Wednesday, 4 March 2009

Introducing the March 2009 Readers - 4. Alexander Hutchison

Alexander Hutchison published Scales Dog (Salt: Cambridge) in 2007. This followed Carbon Atom (Link-light: Glasgow, 2006). "Epistle from Pevkos," included there, and dedicated to Gael Turnbull, has just been re-issued as a pamphlet. Born in Buckie, Hutchison lives in Glasgow and still does a bit of kick-about on Sundays.

Wine-Gum Green Cardigan, Tweedy Skirt

Just one of three women asleep
across from/adjacent to me on
a train that’s headed north.

This nearest a terrier with chin
tucked in above the checked
and neatly laundered shirt.

Awake, she snaps: the trolley
man already found that out before
she got her little boost of pinot noir
(with half-a-dozen softened dates).

Now, asleep, her pinched nose
her pearl-decked lobes, her silver
pepper and salted hair swept up
in a top-knot bun declare, if not
wealth, privilege, and temper
temporarily under wraps.

She’s been to Kew; she reads
the weekend Times. She knows
her mind. Can nip (I said before).

Watch out she doesn’t lock
her little teeth around your
finger tips or rip the flesh in
strips off anywhere else.

[Printed first in A Festschift for Duncan Glen at Seventy Five,
eds. Tom Hubbard and Philip Pacey, Craigarter Press, 2008]

Monday, 2 March 2009

Introducing the March 2009 Readers - 3. Colin Donati

Colin Donati is a poet and musician living in Edinburgh. His main collection to date is Rock is Water, or a History of the Theories of Rain (Kettillonia, 2003). As a poet he has also collaborated with artist Pauline Burbidge for the book Tweed Rivers (Luath/Platform 2005) and with composer Robin Mason on the Benchtours musical theatre production Yellow House (debut performance, Brunton Theatre, 2007). In 2007 he received major SAC support to complete a translation of Dostoevsky’s Crime and Punishment into Scots, and in December 2008 a poster of his Scots translation of the United Nations Universal Declaration of Human Rights was presented to the First Minister by Amnesty International to mark the 60th anniversary. He is currently preparing a collection of poetry for Sand/Red Squirrel Press.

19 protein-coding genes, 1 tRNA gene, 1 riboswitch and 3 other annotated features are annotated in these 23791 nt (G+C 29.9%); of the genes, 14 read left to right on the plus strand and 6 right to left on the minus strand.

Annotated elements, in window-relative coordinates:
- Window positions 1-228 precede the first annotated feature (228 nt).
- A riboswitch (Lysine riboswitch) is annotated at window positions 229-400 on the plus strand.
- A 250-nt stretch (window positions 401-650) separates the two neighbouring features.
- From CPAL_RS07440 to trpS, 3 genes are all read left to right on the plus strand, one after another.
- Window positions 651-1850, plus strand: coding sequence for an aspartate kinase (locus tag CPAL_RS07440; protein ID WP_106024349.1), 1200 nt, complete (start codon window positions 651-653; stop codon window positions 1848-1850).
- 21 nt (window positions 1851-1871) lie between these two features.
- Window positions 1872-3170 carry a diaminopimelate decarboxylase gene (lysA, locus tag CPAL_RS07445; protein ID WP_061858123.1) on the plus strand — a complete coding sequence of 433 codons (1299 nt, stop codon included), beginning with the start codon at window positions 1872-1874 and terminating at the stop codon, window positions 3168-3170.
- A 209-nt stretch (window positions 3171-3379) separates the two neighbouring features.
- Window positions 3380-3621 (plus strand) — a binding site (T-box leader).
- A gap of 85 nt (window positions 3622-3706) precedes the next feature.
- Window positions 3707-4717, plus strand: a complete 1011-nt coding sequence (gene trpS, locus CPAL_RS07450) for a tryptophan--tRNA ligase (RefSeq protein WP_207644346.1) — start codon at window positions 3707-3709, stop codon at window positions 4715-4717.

Predictable Experience

I am like that sad animal the gibbon in the zoo
dipping its fingers in its own sex and sniffing them
lain over a bale on its back, flat amongst tyres in its box,
lit by white bulbs on a drizzly day and gazed at
from behind thick plate glass in the crowded walk-way
by the smooth-faced murmurous-tongued cousins there
who pass in file hour upon hour and who I do my utmost
to pretend are harmless -

with my straw, two ramps, some rope and a hatch to the outdoors,
I am like it, yes - and why? Is it because I'm not sure
that I care for my numen and I'm lonely and I make
shadow-shows that show my own kind terrorised
by sixty-foot gorillas or voracious escaped dinosaurs
and my highest dream is to lie with a partner
in the stink or our own bed? Can this be true?
Can this really be true? Can the mind heed
no higher goal?

The mind protests its shabby hopes against better visions
through establishment of sure connections such as
we are not animals when we engage in sex -
our experience altogether more elevated and unique
than anything the gibbon undergoes with mates -
I have a salary, can drive a car, understand
the layout of a supermarket, answer phones

- from ROCK IS WATER or A History of the Theories of Rain, and